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The USS Constitution and the War of 1812

Landmarks of American History and Culture Workshops for School Teachers

Postmark Deadline: March 4, 2013

Two one-week workshops for eighty school teachers on the naval War of 1812 and its most important and complex artifact, the United States frigate Constitution, anchored in Boston.

In connection with the War of 1812 bicentennial, the USS Constitution Museum organizes a new workshop around an "underrepresented" war, using the frigate Constitution to tell the story, not just of "technology and tactics," but also the broader significance of the war in its time and in the national collective memory. Although the Constitution served in other conflicts, the ship achieved iconic status for her role in three inspiring victories against the Royal Navy in the War of 1812. Participants read Donald Hickey's The War of 1812: A Forgotten Conflict; Stephen Budiansky's Perilous Fight: America's Intrepid War with Great Britain on the High Seas; A Sailor's Life (forthcoming) by Sarah Watkins and Matthew Brenckle; J. C. A. Stagg's Mr. Madison's War: Politics, Diplomacy, and Warfare in the Early American Republic; Madison's declaration of war; and the 1814 Treaty of Ghent. Other readings are provided in a workshop notebook; the teachers also use the Museum's web-based curriculum guide, All Hands on Deck. Joining lead scholar Donald Hickey is Robert Allison, who has written on Stephen Decatur; Margherita Desy of the Naval History and Heritage Command Detachment in Boston; Bill Fowler, author of Silas Talbot: Captain of Old Ironsides; Sidney Hart, curator at the National Portrait Gallery; and Gene Smith, who is currently writing about African-American combatants in the War of 1812. The daily progression of topics begins with the debates that led to the start of the war, then turns to the major naval battles. Wednesday and Thursday's program features stories of "Ordinary People in Extraordinary Times," and the week concludes with "memory and meaning" themes to deepen participants' understanding of the impact of the War of 1812. With the Constitution's rich trove of artifacts-some 10,000 in all-the ship serves as the major landmark of the workshop, and teachers have opportunities to explore spaces usually "off limits" to the public, including the captain's cabin, surgeon's cockpit, and the magazine. The teachers also visit Boston sites, including the Museum of Fine Arts, the Black Heritage Trail, and the Federal-style Harrison Gray Otis House.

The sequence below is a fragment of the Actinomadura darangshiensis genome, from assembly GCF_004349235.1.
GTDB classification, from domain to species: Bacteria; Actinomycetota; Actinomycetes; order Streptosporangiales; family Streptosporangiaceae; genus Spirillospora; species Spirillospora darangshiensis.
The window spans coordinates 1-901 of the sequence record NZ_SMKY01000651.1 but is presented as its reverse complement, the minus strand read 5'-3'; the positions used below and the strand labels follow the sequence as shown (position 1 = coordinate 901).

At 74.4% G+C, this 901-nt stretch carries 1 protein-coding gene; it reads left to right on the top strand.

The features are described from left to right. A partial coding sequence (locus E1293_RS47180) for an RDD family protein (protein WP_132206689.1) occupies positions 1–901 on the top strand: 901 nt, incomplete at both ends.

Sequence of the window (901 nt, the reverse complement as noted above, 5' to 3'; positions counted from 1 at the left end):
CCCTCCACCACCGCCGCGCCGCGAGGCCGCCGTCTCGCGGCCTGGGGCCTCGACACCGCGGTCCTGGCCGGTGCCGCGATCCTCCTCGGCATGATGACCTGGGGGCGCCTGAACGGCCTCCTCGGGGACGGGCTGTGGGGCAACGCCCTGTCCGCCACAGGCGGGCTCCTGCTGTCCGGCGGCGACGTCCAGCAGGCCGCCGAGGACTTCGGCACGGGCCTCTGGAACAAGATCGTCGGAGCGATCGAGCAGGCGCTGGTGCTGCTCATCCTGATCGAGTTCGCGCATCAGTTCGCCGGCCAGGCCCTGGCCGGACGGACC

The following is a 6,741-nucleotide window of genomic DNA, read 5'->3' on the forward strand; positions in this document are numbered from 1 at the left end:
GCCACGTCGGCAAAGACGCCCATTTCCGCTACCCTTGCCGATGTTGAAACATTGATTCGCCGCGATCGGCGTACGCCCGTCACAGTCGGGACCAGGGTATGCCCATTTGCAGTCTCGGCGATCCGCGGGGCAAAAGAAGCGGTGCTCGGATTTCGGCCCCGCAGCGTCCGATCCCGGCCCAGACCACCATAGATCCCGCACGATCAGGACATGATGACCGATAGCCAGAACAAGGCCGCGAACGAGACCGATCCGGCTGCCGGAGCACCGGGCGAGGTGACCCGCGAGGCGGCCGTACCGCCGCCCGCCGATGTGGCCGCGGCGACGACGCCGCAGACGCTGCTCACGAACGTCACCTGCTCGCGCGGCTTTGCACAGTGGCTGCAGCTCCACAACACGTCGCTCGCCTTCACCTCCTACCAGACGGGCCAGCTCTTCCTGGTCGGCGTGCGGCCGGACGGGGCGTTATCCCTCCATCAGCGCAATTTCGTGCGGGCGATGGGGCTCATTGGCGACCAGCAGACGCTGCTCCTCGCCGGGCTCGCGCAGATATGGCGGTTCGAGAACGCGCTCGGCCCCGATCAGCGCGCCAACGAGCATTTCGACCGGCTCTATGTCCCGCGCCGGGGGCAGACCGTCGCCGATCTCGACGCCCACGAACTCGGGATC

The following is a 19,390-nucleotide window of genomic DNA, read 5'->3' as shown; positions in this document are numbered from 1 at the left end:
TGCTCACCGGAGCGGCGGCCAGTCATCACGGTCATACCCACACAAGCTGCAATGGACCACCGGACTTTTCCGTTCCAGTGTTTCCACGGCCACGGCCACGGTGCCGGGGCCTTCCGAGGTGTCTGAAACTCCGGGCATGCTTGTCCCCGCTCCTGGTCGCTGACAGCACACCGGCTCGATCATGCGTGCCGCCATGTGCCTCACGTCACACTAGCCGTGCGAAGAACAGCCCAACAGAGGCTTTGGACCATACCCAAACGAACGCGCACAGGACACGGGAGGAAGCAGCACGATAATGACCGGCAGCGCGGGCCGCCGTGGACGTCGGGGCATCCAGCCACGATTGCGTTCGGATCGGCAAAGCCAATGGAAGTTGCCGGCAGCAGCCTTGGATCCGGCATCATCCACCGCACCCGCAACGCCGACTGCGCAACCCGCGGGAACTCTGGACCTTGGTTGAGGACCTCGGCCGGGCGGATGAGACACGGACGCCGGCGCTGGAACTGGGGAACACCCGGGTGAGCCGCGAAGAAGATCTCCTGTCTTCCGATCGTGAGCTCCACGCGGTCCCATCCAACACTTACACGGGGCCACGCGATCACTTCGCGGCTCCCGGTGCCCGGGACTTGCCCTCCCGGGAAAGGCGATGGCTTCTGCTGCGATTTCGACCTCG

Dates: July 22–26 or August 5–9
Director(s): Sarah Watkins and Rebecca Crawford
Grantee Institutions: USS Constitution Museum
Location: Boston, MA

About NEH Landmarks of American History: Workshops for School Teachers

The National Endowment for the Humanities is an independent grant-making agency of the federal government. As part of the NEH’s We the People program, we offer the following Landmarks of American History and Culture Workshops for School Teachers. NEH Landmarks of American History and Culture Workshops provide the opportunity for K-12 educators to engage in intensive study and discussion of important topics in American history and culture. These one-week programs will give participants direct experiences in the interpretation of significant historical and cultural sites and the use of archival and other primary evidence. Landmarks Workshops present the best scholarship on a specific landmark or related cluster of landmarks, enabling participants to gain a sense of the importance of historical places, to make connections between what they learn in the Workshop and what they teach, and to develop enhanced teaching or research materials.

Amount of Award

Teachers selected to participate will receive a stipend of $1,200 at the end of the residential Workshop session. Stipends are intended to help cover living expenses, books, and travel expenses to and from the Workshop location.


These projects are designed principally for classroom teachers and librarians in public, charter, independent, and religiously-affiliated schools, as well as home schooling parents. Other K-12 school personnel, including administrators, substitute teachers, and classroom professionals, are eligible to participate, subject to available space.

Teachers at schools in the United States or its territorial possessions or Americans teaching in foreign schools where at least 50 percent of the students are American nationals are eligible for this program. Applicants must be United States citizens, residents of U.S. jurisdictions, or foreign nationals who have been residing in the United States or its territories for at least the three years immediately preceding the application deadline. Foreign nationals teaching abroad at non-U.S. chartered institutions are not eligible to apply.

Applicants must complete the NEH application and provide all of the information requested to be considered eligible.

New this year: An individual may apply to up to two NEH Summer Programs in any one year (Landmarks Workshops, Summer Seminars, or Summer Institutes), but may participate in only one. Please note that eligibility criteria differ significantly between the Landmarks Workshops and the Seminars and Institutes Programs.

How to Apply

Please e-mail, telephone or send by U.S. Post a request for application information and expanded Workshop descriptions to the Landmarks directors listed here; in many cases, these materials will also be available on project Web sites. You may request information about as many Workshops as you like, and, as noted above, you may apply to up to two programs but participate in only one.